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Pontiff Unable to Deliver Speech

A frail John Paul II struggles to give his message upon his arrival in Slovakia, renewing concerns about his health.

September 12, 2003|Tracy Wilkinson | Times Staff Writer

BRATISLAVA, Slovakia — At the start of a four-day visit to extol family values in largely Roman Catholic Slovakia, a weak Pope John Paul II on Thursday slurred his words, seemed short of breath and was unable to finish a speech to the crowd gathered to greet his arrival.

The pope's condition, both during the arrival ceremony and at a later appearance in a cathedral northeast of this capital, renewed fears about his health and ability to keep up an active schedule of travel and ministry.

Although aides and other priests sometimes read portions of John Paul's sermons and messages, this was the first time in 102 trips during a papacy spanning nearly 25 years that he has not finished an arrival speech, veteran Vatican reporters said.

Not since a visit to Bulgaria more than a year ago has the pope appeared this frail, with his infirmities forcing him to abandon public remarks, although there were reports over the summer that he was in poor health.

The 83-year-old pope, who suffers from Parkinson's disease as well as knee and hip ailments, will mark the 25th anniversary of his election next month. Elaborate celebrations are expected to draw enormous numbers of Catholics to Rome from around the world.

His mission to this former Communist land is to sound familiar themes: the need for the faithful to adhere to and promote traditional values, including marriage and the begetting of children against continental trends of growing acceptance for gay unions and legalized abortion.

Slovakia is scheduled to join the European Union next year, and the pope hopes this country and others that have emerged from the Soviet bloc will bolster what he sees as Europe's Christian identity and counter Western Europe's defection from it.

"Dearly beloved, bring to the construction of Europe's new identity the contribution of your rich Christian tradition!" This was the pope's message, but Slovaks didn't hear it directly from John Paul.

The first signs of trouble came when the papal plane landed at Bratislava's airport after a flight of about 90 minutes. More than 20 minutes passed -- as Slovak President Rudolf Schuster, other dignitaries and a military band waited in the sun -- before the pope was lowered from the aircraft by a special hydraulic lift. No explanation was given for the delay.

Then the pope sat in a chair and began to address the welcoming crowd. Reading in Slovak, a Slavic language close to his native Polish, he struggled through the first paragraph. His secretary, Bishop Stanislaw Dziwisz, twice helped the pope find his place before finally taking the speech away from him. One top Vatican official looked on in alarm while others recruited a young Slovak priest from the Vatican staff to continue reading.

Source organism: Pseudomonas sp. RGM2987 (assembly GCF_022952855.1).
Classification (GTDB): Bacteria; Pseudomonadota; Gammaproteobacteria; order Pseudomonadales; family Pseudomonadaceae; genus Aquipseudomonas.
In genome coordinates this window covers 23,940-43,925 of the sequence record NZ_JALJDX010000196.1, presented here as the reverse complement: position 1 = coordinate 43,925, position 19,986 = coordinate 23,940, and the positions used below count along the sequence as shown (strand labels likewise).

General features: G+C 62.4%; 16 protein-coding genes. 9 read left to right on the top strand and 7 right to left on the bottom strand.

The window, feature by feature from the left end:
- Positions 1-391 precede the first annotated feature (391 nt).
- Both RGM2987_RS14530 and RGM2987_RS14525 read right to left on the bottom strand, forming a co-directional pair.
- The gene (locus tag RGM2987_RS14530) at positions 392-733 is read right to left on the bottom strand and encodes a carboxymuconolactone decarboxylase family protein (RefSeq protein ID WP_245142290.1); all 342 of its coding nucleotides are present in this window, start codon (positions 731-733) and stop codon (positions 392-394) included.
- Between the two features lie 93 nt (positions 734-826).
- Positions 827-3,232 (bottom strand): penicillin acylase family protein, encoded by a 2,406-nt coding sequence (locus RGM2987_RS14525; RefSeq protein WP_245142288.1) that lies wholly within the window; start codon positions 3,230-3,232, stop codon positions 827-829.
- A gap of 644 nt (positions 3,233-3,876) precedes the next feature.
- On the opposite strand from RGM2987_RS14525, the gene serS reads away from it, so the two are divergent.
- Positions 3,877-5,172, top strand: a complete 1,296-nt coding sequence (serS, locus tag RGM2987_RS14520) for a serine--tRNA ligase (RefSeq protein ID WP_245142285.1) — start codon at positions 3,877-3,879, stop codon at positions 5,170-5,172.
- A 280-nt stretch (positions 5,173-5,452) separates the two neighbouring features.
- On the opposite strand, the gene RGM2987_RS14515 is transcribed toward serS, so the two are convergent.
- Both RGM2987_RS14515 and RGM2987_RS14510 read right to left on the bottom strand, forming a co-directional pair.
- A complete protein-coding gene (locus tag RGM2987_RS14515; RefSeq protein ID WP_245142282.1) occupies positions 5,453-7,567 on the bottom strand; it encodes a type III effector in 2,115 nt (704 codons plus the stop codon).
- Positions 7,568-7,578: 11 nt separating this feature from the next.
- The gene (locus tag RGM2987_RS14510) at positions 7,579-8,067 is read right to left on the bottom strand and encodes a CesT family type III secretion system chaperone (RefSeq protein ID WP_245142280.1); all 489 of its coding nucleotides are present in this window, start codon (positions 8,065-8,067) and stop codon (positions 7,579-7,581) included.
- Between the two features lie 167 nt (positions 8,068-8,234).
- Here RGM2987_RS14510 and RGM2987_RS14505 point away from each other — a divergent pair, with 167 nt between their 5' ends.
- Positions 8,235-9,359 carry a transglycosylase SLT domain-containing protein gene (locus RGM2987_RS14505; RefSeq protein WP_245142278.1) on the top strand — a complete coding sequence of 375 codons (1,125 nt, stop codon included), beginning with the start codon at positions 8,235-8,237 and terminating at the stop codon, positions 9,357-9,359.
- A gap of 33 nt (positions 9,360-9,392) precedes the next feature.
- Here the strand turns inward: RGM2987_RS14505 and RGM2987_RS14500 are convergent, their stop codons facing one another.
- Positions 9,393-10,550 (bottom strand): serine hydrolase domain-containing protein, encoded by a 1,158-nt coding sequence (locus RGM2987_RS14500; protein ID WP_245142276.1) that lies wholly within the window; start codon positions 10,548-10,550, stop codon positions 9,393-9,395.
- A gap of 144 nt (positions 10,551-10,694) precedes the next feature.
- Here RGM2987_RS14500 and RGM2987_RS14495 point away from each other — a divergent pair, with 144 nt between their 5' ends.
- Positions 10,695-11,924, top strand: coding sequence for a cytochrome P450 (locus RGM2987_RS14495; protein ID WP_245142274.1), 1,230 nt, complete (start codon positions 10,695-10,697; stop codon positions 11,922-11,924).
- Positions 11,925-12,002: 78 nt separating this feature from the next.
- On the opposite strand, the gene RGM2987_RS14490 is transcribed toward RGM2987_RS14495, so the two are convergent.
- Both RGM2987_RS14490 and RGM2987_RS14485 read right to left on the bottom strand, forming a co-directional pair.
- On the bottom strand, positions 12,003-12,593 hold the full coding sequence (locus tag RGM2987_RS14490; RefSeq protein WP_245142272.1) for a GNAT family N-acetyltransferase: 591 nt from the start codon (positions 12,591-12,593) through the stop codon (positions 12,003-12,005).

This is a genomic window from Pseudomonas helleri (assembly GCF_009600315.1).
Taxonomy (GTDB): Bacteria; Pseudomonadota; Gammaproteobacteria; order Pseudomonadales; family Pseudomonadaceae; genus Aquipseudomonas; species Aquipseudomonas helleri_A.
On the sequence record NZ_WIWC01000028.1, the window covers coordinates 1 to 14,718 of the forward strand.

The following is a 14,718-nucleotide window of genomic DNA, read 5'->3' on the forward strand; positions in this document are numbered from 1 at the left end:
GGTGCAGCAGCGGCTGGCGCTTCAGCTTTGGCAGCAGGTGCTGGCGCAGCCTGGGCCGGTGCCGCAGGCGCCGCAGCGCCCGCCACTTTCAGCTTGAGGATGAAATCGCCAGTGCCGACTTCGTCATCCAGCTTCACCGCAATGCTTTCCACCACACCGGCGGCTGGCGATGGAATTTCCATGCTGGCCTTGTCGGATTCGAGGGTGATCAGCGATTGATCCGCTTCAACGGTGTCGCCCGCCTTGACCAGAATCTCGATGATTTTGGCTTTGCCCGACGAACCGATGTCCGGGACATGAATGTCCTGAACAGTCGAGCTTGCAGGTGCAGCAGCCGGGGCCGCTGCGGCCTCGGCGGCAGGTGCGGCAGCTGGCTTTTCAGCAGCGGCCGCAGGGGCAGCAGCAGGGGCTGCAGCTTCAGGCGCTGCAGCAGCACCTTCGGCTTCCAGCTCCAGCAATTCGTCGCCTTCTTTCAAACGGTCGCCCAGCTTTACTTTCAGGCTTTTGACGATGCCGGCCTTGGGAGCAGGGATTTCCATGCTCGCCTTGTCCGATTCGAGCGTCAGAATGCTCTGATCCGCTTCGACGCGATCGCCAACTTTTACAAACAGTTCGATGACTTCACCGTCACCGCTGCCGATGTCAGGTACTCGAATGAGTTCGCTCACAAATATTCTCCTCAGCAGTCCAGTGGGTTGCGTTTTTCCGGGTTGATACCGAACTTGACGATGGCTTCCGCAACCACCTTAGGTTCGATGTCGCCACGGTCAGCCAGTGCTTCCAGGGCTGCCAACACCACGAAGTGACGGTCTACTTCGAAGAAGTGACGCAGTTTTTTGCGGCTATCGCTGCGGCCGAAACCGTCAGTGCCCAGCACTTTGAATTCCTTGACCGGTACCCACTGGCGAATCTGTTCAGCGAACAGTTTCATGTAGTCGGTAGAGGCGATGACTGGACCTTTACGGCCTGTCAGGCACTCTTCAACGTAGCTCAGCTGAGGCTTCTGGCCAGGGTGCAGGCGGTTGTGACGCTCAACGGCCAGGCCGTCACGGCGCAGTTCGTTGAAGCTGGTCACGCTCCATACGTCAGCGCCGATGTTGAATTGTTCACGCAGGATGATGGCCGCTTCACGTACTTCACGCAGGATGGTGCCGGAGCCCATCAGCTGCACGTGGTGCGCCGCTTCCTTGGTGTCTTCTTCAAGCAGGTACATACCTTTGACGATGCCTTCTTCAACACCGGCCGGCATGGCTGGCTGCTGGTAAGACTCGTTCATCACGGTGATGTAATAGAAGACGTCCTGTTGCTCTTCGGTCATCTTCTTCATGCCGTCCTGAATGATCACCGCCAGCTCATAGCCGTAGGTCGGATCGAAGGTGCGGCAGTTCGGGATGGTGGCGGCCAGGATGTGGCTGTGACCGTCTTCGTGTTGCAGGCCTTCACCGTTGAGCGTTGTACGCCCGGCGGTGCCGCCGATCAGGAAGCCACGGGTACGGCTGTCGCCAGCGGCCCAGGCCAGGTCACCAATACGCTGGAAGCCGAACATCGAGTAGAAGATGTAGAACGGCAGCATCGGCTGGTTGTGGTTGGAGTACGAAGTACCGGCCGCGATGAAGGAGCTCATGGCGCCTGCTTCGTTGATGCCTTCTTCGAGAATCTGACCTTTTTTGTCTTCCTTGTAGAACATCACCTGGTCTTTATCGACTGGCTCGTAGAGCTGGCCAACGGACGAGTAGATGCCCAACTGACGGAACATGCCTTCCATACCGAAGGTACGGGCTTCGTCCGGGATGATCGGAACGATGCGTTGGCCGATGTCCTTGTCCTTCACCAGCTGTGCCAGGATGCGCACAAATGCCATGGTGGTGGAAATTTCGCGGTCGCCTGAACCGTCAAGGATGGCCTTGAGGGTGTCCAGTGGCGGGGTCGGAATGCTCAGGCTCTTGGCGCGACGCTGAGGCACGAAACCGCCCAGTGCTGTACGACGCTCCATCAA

John Paul then attempted to finish the last paragraph, but Slovaks present said they had trouble understanding him.

His spokesman, Joaquin Navarro-Valls, said there was no cause for undue concern. "Although the pope wanted to continue to read, I think it's logical to ease his burdens," he said.

Later, Navarro-Valls said the pope would complete his visit to Slovakia, which includes appearances in four cities. He added that he did not "see any real obstacle" to future travel.

The pope later met with Schuster and, according to Navarro-Valls, thanked the Slovak president for recently vetoing a law that would have extended the legal period in which women can obtain abortions when their fetuses are genetically impaired.

"Even with certain health problems, he came and sacrificed himself for Slovakia, because he loves our people," Schuster said after the meeting.

Local church officials said they planned to introduce the pope to 5-year-old twins, formerly conjoined and now separated, to dramatize their opposition to abortion. Abortion laws were relatively liberal under Communist rule, which ended in 1989 in what was then Czechoslovakia.

Later, visiting the cathedral in the western city of Trnava, John Paul thanked the crowd in Polish for their warm welcome. But he again turned to someone else, this time Slovak Cardinal Jozef Tomko, to read a brief prayer service.

Reporters at the cathedral said Vatican officials, who appeared to be worried, wheeled the pope into a side sacristy before the service. He stayed there for about 10 minutes, then emerged without explanation. Navarro-Valls denied that any medical treatment was given to him.

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